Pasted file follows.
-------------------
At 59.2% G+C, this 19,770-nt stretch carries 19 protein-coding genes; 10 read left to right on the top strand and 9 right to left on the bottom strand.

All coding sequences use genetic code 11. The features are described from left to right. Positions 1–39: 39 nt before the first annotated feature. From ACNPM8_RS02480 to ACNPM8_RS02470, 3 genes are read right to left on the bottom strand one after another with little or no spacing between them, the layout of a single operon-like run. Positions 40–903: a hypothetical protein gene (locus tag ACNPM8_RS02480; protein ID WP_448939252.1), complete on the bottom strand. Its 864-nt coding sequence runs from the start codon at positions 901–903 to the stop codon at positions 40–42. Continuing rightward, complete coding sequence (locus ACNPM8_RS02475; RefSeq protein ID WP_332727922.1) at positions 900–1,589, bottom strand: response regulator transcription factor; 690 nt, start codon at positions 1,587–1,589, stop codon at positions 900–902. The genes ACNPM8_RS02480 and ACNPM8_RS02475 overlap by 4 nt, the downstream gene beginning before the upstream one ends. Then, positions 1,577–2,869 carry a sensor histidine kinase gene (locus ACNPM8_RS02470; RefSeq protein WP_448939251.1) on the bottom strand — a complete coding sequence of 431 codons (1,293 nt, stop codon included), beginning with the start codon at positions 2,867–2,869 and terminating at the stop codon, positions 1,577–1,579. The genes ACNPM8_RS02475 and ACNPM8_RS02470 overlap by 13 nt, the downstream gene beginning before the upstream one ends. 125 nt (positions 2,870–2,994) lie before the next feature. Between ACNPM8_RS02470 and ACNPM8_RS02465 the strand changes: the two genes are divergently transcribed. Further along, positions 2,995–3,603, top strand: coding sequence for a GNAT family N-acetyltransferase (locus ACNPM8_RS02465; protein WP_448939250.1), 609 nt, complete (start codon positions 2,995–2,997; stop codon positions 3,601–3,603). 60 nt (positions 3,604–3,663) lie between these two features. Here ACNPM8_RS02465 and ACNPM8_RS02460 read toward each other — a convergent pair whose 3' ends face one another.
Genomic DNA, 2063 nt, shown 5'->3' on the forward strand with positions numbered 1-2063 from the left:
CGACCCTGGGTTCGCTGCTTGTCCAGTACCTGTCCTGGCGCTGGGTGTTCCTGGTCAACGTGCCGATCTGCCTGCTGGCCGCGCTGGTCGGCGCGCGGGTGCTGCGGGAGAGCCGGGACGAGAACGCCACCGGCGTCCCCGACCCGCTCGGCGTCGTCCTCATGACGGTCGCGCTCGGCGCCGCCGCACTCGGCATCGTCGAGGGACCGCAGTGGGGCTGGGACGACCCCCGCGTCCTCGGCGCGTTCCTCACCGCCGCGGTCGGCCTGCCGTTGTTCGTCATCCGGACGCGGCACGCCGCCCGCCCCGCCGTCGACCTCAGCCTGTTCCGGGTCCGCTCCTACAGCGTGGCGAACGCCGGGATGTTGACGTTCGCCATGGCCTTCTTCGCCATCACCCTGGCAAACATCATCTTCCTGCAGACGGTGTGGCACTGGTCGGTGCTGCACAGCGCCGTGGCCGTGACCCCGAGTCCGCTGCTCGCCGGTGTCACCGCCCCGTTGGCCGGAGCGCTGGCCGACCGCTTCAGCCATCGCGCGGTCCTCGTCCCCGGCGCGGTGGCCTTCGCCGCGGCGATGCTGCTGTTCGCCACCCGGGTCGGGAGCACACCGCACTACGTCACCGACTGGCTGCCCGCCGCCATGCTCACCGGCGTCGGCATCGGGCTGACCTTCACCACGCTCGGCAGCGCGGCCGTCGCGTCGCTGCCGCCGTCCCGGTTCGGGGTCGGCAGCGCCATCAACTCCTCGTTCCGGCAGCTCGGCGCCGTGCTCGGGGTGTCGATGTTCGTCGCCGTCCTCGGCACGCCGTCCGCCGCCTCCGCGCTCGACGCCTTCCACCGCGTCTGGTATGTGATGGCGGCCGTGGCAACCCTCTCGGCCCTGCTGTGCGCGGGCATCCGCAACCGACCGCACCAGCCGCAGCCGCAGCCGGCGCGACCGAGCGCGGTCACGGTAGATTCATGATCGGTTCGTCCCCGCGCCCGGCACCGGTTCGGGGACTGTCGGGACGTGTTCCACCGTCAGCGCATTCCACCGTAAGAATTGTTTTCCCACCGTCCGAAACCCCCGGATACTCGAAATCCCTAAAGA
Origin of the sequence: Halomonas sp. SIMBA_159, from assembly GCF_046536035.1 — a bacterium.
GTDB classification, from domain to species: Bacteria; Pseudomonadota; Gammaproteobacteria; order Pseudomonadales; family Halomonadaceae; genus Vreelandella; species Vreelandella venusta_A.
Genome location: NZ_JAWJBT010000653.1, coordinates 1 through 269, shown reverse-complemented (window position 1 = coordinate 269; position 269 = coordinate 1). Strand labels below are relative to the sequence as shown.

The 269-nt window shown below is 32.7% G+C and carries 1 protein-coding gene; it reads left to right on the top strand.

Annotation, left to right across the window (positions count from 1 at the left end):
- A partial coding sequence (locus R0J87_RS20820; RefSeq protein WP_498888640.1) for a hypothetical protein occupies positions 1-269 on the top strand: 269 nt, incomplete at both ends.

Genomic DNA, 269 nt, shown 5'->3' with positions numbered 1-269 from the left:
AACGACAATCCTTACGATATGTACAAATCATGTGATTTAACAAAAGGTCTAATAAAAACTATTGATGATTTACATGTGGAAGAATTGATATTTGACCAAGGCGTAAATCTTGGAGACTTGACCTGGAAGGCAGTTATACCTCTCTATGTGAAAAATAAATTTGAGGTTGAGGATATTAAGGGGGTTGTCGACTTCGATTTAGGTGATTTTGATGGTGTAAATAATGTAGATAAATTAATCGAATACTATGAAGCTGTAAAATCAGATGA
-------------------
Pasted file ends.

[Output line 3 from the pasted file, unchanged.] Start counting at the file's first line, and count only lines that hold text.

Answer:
Genomic DNA, 2063 nt, shown 5'->3' on the forward strand with positions numbered 1-2063 from the left: